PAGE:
Bright Green Baby Steps

By Adam Brock

The big news coming from NYU’s Sustainability Taskforce this past month was the announcement of the campus greening projects that will receive funding next year. In January, the taskforce asked students, faculty and administration to submit proposals for making NYU more sustainable. Of the nearly 50 that were considered, fifteen were given the go-ahead. Among the winners:

  • A demonstration “healthy landscape” garden, using native plants and water-saving techniques that will enable it to sustain itself with very little maintenance.
  • A pilot project (led by WGY’s own Nelson Harvey) to run an NYU vehicle on waste vegetable oil.
  • The EcoPod, an indoor gardening container constructed from materials from NYU’s waste stream.
  • A comprehensive “guide to green living,” to be distributed to all incoming freshmen as part of their welcome materials.
  • A collaboration with NYC bike workshop Time’s Up! to conduct a survey of bike racks on campus and to refurbish and distribute abandoned bicycles to students.

All in all, the funded projects seem to me a diverse and promising set – there’s certainly no lack of creative approaches to campus greening among the NYU community [full disclosure: one of my own proposals, a program to encourage energy conservation in the residence halls, was also selected]. Given the passion and enthusiasm of their orchestrators, I’m sure that this year’s crop of projects will result in successful, creative and highly visible results.

But for all their panache, the projects being funded are merely window dressing on what, come May 2008, will still be a fundamentally unsustainable campus. One vehicle will be running on biofuel, while 70 others continue to use petroleum. One dining hall will offer organic produce, while ten others will serve unhealthy processed food shipped from thousands of miles away. And most importantly, NYU’s 50,000 students will still be learning from professors who teach as if 20th-century concepts like neoliberal economics, advertising-based marketing, and discrete, disconnected disciplines were still valid. In short, the taskforce is a welcome proxy for a true administrative push for a sustainable NYU – but it shouldn’t be mistaken for the real thing. A university this large can’t hope to make any real headway by throwing $250,000 towards the cause; in comparison, it spends 33 times that amount on office equipment every year.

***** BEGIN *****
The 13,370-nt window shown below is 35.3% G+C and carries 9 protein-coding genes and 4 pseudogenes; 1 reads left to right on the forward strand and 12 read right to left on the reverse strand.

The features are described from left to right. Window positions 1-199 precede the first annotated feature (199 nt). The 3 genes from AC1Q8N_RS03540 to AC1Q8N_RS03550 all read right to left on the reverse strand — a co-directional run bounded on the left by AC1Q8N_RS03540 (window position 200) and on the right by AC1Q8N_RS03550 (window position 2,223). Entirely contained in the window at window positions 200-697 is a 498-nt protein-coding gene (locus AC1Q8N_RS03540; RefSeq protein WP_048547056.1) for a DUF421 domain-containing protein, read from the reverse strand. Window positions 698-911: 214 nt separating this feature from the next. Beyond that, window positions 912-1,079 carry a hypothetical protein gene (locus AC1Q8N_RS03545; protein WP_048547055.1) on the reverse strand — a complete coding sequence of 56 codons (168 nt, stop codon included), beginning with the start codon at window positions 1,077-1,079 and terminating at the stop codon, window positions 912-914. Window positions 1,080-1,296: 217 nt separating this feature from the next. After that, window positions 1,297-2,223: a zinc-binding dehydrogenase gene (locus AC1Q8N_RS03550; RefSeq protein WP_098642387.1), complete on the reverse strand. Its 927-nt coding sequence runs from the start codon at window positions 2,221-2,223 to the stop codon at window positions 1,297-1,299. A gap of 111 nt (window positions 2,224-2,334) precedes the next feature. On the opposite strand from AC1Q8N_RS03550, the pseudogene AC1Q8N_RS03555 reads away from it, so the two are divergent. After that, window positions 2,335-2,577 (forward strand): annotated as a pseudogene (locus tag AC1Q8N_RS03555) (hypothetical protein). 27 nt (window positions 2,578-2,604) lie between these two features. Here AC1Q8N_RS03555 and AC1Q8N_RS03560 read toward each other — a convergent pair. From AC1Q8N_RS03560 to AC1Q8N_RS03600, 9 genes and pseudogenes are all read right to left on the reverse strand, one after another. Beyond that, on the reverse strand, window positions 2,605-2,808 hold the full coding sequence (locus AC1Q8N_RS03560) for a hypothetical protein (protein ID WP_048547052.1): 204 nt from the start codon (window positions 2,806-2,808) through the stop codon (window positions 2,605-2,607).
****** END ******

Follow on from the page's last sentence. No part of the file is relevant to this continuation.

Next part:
NYU’s struggle to define its approach towards sustainability is one that every institution is facing, or will have to face soon. The extent to which these institutions can incorporate ecological thinking will determine how successfully they meet the challenges of the next century. It’s a whole lot easier, though, to talk about embracing sustainability than it is to actually do it. Making these insitutions sustainable in even the grass green sense will require them to be fundamentally restructured from the inside out, something that will take far more than just bright ideas. For all the recent talk of “corporate green”, the values of the grass and forest green movements – transparency, localization, unconsumption – are still far from mainstream. Bringing them to the fore means shifting the values of hundreds of millions of people, people who like their lives just fine the way they are, thank you very much.

It’s difficult for any organization as large as NYU to change rapidly: the decisionmaking structure is long and diffuse, many stakeholders have a vested interest in the status quo, and important financial decisions are subject to an understandable amount of skepticism. But the world is changing around us. Ideas, values, and most importantly, our natural systems are evolving far faster than most of our institutions can keep up with. In particular, climate change and the end of the fossil fuel era will bring about massive transformation in the next decade, whether we like it or not.